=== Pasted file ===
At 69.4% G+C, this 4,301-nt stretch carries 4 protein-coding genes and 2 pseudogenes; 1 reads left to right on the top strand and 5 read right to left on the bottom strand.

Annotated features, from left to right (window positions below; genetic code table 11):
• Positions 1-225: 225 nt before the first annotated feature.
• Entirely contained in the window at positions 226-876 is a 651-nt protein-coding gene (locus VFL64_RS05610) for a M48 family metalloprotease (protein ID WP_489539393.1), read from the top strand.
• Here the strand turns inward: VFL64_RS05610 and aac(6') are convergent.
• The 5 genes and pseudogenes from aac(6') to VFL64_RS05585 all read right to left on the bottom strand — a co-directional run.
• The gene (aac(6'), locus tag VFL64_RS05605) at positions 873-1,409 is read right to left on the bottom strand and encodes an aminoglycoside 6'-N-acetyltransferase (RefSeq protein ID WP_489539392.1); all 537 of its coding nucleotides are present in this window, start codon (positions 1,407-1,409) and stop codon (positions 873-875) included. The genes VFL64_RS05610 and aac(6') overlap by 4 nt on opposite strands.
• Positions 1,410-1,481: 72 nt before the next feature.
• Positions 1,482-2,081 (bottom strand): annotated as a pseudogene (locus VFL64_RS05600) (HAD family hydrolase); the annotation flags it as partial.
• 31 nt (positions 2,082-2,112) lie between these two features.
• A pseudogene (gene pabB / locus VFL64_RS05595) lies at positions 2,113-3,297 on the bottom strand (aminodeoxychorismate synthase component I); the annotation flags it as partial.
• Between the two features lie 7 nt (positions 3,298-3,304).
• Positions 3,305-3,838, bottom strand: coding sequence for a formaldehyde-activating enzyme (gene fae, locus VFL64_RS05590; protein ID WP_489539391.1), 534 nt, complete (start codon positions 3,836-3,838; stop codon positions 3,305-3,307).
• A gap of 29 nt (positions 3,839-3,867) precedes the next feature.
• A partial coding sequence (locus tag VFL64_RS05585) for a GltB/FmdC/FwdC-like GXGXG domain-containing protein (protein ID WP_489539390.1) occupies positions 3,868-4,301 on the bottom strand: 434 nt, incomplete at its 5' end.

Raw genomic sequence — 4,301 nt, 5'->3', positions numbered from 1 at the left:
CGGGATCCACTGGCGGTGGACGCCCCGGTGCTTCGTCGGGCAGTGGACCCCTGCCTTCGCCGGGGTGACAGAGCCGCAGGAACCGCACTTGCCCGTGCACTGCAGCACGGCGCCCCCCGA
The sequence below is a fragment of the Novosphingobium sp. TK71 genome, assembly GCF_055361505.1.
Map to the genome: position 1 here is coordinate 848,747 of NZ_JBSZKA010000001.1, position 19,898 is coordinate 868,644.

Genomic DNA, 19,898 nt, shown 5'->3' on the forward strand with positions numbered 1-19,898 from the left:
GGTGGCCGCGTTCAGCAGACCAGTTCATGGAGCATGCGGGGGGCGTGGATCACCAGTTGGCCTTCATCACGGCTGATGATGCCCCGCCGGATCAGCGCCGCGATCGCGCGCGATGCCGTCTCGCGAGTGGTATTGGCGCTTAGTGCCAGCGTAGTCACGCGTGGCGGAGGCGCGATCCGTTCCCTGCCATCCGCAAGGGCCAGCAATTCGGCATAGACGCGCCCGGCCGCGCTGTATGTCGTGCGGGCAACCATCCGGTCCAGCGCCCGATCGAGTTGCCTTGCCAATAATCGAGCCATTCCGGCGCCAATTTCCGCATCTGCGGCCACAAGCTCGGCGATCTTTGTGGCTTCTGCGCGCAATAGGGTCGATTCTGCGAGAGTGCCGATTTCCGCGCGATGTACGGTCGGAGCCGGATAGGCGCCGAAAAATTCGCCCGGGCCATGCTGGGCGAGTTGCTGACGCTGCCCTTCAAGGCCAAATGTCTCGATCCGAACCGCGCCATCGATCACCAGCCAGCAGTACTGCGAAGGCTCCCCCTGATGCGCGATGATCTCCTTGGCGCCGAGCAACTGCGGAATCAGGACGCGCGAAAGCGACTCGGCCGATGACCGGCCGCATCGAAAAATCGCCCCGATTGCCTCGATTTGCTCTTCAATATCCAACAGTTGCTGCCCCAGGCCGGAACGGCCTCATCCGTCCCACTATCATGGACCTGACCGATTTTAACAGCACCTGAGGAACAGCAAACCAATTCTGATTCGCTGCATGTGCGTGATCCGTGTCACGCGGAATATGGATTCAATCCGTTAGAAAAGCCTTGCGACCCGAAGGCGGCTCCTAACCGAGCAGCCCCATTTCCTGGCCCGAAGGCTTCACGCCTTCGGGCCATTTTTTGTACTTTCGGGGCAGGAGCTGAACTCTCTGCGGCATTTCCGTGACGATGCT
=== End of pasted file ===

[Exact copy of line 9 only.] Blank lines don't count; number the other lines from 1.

• Positions 1,482-2,081 (bottom strand): annotated as a pseudogene (locus VFL64_RS05600) (HAD family hydrolase); the annotation flags it as partial.